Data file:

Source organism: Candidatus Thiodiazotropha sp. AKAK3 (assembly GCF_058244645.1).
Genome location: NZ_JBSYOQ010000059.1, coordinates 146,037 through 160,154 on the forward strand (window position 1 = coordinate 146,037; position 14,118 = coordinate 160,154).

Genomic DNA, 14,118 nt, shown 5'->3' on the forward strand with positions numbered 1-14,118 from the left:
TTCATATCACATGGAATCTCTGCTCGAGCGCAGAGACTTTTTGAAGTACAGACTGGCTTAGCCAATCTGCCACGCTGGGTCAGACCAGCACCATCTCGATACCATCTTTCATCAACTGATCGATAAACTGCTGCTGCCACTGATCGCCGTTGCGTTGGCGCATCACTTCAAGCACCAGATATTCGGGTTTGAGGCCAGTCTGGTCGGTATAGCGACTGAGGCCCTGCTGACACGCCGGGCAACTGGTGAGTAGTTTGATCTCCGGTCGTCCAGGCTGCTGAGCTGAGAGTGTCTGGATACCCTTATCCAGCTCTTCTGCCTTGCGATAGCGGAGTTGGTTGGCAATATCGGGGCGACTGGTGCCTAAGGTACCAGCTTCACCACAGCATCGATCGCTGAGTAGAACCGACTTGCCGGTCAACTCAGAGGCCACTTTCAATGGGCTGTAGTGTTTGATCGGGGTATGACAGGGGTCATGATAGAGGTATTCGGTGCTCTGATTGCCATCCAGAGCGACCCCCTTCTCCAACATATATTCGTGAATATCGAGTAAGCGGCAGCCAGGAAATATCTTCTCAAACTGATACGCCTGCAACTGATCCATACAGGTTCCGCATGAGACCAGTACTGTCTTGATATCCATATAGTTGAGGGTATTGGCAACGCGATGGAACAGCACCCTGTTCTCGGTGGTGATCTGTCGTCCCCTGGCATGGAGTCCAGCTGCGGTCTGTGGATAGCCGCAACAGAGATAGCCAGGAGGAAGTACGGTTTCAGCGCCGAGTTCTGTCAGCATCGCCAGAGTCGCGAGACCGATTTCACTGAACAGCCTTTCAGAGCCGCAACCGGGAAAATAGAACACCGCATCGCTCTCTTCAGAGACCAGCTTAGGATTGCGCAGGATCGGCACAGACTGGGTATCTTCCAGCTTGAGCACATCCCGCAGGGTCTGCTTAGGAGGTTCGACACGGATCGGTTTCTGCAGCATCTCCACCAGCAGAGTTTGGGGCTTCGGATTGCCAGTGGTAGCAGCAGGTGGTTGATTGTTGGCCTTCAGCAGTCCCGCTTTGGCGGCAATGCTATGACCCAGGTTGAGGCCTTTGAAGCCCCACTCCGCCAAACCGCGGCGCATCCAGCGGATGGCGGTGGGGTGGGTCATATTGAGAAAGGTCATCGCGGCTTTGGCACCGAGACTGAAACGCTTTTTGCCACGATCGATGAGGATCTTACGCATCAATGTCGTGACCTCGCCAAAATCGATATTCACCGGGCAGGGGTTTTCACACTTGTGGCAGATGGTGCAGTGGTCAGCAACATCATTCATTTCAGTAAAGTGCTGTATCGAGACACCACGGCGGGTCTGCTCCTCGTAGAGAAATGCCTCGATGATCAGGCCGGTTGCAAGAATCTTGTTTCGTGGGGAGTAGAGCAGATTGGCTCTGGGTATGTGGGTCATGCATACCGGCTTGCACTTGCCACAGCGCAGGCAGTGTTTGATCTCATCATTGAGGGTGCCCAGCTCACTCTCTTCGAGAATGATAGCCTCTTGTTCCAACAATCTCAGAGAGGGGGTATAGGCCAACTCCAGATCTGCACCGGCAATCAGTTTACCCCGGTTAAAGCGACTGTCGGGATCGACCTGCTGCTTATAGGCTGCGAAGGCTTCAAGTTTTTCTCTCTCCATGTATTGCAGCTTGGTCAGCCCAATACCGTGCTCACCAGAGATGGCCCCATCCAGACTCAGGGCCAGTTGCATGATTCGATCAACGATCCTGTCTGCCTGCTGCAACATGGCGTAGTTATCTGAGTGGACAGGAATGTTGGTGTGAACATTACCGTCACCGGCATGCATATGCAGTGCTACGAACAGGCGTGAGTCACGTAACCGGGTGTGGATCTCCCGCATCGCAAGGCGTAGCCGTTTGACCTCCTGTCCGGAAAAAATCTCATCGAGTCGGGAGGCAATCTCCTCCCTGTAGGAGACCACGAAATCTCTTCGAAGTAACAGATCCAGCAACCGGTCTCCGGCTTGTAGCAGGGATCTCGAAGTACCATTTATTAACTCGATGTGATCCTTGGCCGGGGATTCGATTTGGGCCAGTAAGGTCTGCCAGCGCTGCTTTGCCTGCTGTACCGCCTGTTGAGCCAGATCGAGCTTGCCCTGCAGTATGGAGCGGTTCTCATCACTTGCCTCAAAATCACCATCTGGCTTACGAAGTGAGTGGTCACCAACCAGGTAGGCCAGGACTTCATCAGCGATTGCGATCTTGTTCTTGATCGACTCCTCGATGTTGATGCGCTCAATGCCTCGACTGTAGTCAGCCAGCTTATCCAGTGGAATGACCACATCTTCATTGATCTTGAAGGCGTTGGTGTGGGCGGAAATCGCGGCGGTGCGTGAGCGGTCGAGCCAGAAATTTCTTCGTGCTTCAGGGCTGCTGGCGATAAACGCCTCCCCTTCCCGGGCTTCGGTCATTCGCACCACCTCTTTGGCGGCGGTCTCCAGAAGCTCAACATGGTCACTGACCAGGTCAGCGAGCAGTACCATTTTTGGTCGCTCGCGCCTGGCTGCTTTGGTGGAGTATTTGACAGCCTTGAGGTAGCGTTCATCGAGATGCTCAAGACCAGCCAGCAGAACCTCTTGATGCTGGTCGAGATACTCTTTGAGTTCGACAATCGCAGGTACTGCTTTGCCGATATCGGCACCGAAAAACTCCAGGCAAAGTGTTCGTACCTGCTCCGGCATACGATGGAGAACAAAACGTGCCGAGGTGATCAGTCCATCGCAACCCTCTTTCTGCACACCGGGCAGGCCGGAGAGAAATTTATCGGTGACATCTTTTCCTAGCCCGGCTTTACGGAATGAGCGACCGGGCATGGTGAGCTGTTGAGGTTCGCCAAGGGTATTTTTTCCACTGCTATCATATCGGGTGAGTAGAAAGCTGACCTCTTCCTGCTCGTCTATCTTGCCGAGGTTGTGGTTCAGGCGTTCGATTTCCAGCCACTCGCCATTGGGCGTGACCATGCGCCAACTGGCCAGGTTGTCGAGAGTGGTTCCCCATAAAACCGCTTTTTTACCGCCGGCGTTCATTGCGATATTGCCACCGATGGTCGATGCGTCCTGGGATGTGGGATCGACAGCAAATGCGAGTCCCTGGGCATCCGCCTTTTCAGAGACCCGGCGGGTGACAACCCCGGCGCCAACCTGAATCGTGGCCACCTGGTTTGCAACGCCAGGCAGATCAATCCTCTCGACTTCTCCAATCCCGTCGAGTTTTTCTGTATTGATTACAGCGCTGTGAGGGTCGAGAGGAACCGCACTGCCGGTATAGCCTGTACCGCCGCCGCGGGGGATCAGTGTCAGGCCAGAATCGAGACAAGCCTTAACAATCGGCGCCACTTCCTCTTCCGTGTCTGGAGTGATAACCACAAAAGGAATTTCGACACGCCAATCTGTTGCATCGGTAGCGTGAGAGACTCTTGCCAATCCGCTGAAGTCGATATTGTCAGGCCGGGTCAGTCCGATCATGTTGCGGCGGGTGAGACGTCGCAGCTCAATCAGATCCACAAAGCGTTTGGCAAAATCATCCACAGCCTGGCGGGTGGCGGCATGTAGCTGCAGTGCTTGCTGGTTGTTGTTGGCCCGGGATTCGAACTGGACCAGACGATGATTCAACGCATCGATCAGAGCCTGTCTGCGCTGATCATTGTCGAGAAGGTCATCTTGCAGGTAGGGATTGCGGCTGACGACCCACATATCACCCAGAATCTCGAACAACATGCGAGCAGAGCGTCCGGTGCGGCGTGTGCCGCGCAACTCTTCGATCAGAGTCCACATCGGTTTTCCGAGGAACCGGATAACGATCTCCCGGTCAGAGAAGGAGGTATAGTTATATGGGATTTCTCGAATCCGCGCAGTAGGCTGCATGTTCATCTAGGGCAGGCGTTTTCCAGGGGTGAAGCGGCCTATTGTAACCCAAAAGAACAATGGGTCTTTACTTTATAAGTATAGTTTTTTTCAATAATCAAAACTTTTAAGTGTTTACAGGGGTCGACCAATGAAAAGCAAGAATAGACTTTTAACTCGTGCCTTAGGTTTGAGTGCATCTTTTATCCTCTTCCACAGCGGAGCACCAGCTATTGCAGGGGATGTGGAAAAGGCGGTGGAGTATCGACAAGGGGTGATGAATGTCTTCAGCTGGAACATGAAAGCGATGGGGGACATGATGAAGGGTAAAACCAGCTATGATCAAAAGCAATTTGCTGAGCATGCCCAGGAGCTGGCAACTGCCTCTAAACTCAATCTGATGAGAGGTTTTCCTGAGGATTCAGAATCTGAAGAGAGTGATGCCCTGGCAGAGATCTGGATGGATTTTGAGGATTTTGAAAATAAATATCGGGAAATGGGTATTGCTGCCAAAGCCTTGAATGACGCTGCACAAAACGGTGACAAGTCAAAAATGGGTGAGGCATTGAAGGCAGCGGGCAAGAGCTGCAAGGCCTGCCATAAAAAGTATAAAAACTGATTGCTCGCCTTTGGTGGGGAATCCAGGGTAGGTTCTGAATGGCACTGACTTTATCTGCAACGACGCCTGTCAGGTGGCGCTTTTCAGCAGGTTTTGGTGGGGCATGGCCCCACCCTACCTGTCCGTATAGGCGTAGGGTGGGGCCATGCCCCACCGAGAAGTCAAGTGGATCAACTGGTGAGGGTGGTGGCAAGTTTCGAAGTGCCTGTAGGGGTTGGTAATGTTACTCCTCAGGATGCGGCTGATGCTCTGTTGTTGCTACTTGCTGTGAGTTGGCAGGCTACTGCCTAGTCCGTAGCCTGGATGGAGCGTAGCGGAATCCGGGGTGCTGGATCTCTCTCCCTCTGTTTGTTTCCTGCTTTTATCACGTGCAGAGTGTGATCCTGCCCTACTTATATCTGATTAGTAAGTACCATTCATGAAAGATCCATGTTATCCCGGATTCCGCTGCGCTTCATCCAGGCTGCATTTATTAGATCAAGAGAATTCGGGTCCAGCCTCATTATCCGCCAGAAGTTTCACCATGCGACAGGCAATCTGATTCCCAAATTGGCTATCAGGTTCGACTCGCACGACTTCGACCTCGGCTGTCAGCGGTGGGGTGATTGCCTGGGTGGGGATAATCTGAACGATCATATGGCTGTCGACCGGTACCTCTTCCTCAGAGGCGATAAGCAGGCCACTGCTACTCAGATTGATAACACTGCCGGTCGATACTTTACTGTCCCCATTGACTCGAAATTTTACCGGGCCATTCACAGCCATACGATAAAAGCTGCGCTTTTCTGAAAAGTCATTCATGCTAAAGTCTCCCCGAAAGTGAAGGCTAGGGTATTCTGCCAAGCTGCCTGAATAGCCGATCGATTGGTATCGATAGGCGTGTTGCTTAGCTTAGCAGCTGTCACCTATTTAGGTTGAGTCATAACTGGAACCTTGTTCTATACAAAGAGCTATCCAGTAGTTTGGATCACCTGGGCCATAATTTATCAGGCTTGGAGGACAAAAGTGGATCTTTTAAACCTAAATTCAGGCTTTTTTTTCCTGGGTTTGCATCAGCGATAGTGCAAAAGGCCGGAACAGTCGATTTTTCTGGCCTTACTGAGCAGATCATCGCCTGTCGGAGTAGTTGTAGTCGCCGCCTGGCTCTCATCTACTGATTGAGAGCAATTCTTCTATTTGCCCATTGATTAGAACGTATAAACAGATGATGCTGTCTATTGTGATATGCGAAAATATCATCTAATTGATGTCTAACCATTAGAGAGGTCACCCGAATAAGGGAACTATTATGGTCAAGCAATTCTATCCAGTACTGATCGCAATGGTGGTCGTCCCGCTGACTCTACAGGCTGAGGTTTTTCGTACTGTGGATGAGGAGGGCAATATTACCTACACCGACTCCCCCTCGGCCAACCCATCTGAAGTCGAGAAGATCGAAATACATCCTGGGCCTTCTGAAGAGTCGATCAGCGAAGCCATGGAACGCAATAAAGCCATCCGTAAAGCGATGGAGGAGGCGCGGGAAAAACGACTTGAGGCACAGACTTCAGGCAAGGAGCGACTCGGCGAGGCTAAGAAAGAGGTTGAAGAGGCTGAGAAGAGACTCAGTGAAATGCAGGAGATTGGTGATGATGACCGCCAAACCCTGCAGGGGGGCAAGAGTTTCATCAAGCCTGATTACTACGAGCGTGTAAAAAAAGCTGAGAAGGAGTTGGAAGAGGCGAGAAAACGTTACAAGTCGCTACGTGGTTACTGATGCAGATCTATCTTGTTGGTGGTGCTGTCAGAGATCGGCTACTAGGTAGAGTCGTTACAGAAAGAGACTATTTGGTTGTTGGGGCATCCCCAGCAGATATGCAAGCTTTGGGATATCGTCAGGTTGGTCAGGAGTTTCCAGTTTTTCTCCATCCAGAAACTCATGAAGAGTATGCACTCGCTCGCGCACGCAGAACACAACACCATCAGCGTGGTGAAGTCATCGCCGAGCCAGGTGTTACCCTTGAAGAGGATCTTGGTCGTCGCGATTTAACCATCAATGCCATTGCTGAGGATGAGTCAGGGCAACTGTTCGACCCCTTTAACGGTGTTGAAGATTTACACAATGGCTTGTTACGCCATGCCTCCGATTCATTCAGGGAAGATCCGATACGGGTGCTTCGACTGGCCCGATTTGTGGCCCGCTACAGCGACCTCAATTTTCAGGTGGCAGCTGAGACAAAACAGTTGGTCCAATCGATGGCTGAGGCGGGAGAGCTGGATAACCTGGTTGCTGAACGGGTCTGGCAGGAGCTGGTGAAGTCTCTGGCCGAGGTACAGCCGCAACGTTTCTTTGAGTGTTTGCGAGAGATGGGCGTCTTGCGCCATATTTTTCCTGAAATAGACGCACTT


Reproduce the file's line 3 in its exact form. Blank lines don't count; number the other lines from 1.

Genomic DNA, 14,118 nt, shown 5'->3' on the forward strand with positions numbered 1-14,118 from the left: